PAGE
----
Saturday, August 13, 2005

Map Dowser


“Did you know that Marcus’ mom collected old maps and books on the history of California? She even had a treasure map, which Marcus gave to me,” I said to Dad. We were driving in the foothills toward the Atajo property, and the Santa Ana winds were beginning to whip up again. Fire danger was extreme.

“I knew she was interested in crystals and crystal detection,” said Dad, thoughtfully. “I didn’t know she was doing map-dowsing.”

Map-dowsing, Dad had explained to me earlier, was a technique that some people used to locate any animate or inanimate thing. In theory, this would happen through a process of “sympathetic attraction” or telepathic communication. The person would go into a trance-like state and either hold a pointer or a crystal pendulum over any piece of paper that represents a map of an area of land. Where the pendulum or pointed stopped was the desired location to find anything from lost children to buried treasure

“It never worked for me,” he continued. “I bought an Aurameter, but the readings were always false.”

“Did you ever try a quartz crystal?” I asked. “Marcus’ mom used a quartz crystal that looked like it had little gold needles all through it.”

“Oh yes. She must have gotten her hands on a good piece of rutilated quartz. What you saw inside the quartz crystal were inclusions of acicular rutile,” said Dad.

“What’s that?” I asked. I had an extensive mineral collection, but I had never heard of acicular rutile.

“Acicular means ‘needle-like.’ It refers to the shape of the inclusion. Supposedly, the acicular rutile acts as a booster, and it magnifies any signal,” continued Dad.

“But what’s rutile?” I asked.

“Rutile is titanium dioxide. It does not often occur in crystal form. In fact, a lot of it occurs in the form of beach sands or dune deposits in western Australia, associated with other minerals such as zirconium dioxide and ilmenite,” said Dad. A Gambel’s quail scurried along the side of the road, and flash of fur appeared between creosote bushes.

“She said she could locate treasure with the crystal. But, it didn’t matter because the map that Marcus gave me shows treasure marked on it,” I said.

I proceeded to tell Dad about the bundle of old maps that Marcus had given me the night his mom died. They were maps she had bought at a yard sale, but after checking them out, she believed they were valuable. Marcus’ mom thought that it was possible the treasure was still there.

“Why doesn’t Marcus have the maps? Why did he give them to you?” asked Dad.

“He didn’t want them. He thinks they’re cursed and that they will kill anyone who touches them.”

“Nice that he gave them to you,” said Dad, wryly.

“Oh. I never thought about that.” I felt my heart sink. I thought of the night sky, the stars glittering and fading as high, wispy clouds passed overhead, and of the lights of the pool. The shadows made Marcus’ face seem ethereal, surreal, redemptive. The thought of his slender, 16-year-old legs, his teen-idol lips made my stomach tremble, my knees shake. I was 15, a year younger. To me, Marcus seemed much more than a year older.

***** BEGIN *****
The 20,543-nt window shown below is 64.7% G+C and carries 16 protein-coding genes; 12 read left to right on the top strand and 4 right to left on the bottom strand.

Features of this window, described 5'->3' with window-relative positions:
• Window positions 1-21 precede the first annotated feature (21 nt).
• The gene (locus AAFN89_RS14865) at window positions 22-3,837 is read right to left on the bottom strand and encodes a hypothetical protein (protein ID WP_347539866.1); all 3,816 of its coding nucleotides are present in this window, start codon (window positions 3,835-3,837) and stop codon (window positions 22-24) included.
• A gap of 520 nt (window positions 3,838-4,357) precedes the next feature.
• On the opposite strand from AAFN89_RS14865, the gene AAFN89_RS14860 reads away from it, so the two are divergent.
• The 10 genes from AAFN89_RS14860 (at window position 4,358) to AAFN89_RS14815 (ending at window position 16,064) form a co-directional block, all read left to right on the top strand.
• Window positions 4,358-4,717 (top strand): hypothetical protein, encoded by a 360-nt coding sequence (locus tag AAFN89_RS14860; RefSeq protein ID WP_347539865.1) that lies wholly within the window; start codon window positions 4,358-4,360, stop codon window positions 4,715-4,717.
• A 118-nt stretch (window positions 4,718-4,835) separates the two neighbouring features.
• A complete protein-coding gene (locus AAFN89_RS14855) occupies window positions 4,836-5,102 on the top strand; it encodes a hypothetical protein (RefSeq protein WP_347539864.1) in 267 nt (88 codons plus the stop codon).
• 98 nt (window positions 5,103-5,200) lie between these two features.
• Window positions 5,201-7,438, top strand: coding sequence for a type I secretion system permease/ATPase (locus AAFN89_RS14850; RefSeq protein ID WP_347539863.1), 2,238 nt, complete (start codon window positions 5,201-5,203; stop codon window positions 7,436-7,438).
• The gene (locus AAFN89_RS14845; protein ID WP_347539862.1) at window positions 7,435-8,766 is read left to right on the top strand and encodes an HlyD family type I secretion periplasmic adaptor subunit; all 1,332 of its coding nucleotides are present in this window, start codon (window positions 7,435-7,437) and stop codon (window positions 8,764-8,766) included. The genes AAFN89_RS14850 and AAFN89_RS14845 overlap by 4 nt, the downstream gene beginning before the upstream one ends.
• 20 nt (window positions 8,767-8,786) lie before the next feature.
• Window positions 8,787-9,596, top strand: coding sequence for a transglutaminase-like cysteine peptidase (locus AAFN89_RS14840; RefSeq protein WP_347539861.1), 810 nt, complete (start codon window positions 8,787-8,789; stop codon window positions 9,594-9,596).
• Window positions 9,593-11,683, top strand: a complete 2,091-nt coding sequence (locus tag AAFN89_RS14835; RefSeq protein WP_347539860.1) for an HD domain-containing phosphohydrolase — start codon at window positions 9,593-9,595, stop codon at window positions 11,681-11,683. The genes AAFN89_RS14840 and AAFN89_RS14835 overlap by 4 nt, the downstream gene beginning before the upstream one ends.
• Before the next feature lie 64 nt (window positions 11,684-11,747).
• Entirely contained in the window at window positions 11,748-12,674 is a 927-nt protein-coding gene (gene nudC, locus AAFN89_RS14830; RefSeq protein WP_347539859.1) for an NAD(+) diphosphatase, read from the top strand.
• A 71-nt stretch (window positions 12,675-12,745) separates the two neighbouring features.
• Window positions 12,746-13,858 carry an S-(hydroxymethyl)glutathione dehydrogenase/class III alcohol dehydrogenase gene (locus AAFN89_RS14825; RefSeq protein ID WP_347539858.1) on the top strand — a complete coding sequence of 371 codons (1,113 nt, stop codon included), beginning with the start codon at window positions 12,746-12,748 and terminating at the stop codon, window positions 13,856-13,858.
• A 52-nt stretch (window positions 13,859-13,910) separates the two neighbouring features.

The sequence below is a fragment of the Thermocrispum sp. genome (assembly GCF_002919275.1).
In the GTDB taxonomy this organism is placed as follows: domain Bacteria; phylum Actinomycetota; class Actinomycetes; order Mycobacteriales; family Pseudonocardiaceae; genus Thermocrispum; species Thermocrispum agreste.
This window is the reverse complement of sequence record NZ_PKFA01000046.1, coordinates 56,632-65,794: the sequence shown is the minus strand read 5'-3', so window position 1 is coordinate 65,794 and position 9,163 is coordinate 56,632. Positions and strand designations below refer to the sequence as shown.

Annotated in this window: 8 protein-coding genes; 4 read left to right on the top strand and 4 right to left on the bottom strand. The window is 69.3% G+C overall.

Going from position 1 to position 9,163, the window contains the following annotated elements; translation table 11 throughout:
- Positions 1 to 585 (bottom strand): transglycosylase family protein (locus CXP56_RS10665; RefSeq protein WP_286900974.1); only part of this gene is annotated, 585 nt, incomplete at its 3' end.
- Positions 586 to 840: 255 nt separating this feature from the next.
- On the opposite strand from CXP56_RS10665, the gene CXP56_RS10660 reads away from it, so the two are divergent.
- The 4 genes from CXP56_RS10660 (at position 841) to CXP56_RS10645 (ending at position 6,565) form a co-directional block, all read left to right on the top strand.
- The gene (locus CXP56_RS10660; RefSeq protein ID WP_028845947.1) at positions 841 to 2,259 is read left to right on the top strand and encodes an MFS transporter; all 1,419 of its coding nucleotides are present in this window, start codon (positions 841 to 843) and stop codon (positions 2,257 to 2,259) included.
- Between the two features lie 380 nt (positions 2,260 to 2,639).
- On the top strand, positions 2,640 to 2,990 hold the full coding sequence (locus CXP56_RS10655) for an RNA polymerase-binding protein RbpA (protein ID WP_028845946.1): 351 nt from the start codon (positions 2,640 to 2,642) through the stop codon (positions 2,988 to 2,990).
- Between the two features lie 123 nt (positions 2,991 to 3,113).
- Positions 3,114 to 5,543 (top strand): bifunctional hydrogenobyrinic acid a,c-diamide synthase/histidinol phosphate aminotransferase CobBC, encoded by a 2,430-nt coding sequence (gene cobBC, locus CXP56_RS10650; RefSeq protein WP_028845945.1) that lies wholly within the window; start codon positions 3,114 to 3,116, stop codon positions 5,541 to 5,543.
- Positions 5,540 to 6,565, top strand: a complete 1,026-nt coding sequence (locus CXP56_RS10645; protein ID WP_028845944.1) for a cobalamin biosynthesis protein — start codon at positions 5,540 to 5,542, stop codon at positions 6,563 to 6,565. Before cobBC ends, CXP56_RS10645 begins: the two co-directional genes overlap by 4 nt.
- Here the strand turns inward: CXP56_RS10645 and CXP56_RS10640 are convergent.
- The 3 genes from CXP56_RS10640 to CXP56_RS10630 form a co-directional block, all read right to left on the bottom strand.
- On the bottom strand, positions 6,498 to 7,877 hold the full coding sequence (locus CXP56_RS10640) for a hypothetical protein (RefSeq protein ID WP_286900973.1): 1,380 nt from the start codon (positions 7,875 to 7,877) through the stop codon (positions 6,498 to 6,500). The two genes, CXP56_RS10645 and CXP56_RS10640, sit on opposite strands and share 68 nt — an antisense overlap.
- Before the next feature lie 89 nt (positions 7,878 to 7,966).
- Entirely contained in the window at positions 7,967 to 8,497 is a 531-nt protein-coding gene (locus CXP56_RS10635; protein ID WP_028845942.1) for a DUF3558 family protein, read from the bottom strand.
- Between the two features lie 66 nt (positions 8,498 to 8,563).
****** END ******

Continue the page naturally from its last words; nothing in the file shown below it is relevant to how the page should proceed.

“Maybe we should check out the maps. See if it’s real,” said Dad. “You don’t mind missing a few more days of school, do you?”

I didn’t say anything. Dad already knew the answer anyway, even without my telling him about how I was taunted at school for being “smart.” I wasn’t sure if he knew why I spent every lunch period in the library, or why I walked home immediately after school rather staying in the after-school activities I used to love. Long gone were my dreams of being on the “pom squad” or even staying in the pep club. I was terrified of what might happen. How could I tell Dad? I needed to talk to him. Perhaps he already knew. The thought relieved me somewhat.

“Marcus should definitely go with us,” said Dad. “After all, they were his maps.”

“He doesn’t want to,” I said. I was afraid of seeing Marcus again. Who knew what might happen. My left knee began to twitch, my tongue started to feel thick, and a weird ringing begin in my head.

“That’s what he might say, but it’s not what he means. We need to ask him,” said Dad, firmly.

The ringing turned into a buzz. My left leg began to shake.

“Dad,” I said, pausing. The leather seat seemed very cold on my back. I noticed that the Santa Ana winds had created a dust storm.

“Are you okay?” asked Dad.

“Maybe. Yes. No. Well, it’s just that now I don’t know, and I’m in pretty hard, well,” I heard myself babbling.

“Ophelia?” Dad’s voice sounded alarmed. We pulled to the side of the two-lane highway. I forced myself to breathe.

“Dad.” I took a breath, forced air into my lungs. “Dad. Something’s wrong with me. I have been afraid to tell you.”

Tears slipped down my cheeks as I forced air out of my lungs, and I struggled to quell the ugly trembling in my leg, the buzzing noise in my head.

Suddenly, the world went dark except for a pinpoint of light. Soon, even that was gone. I slumped over.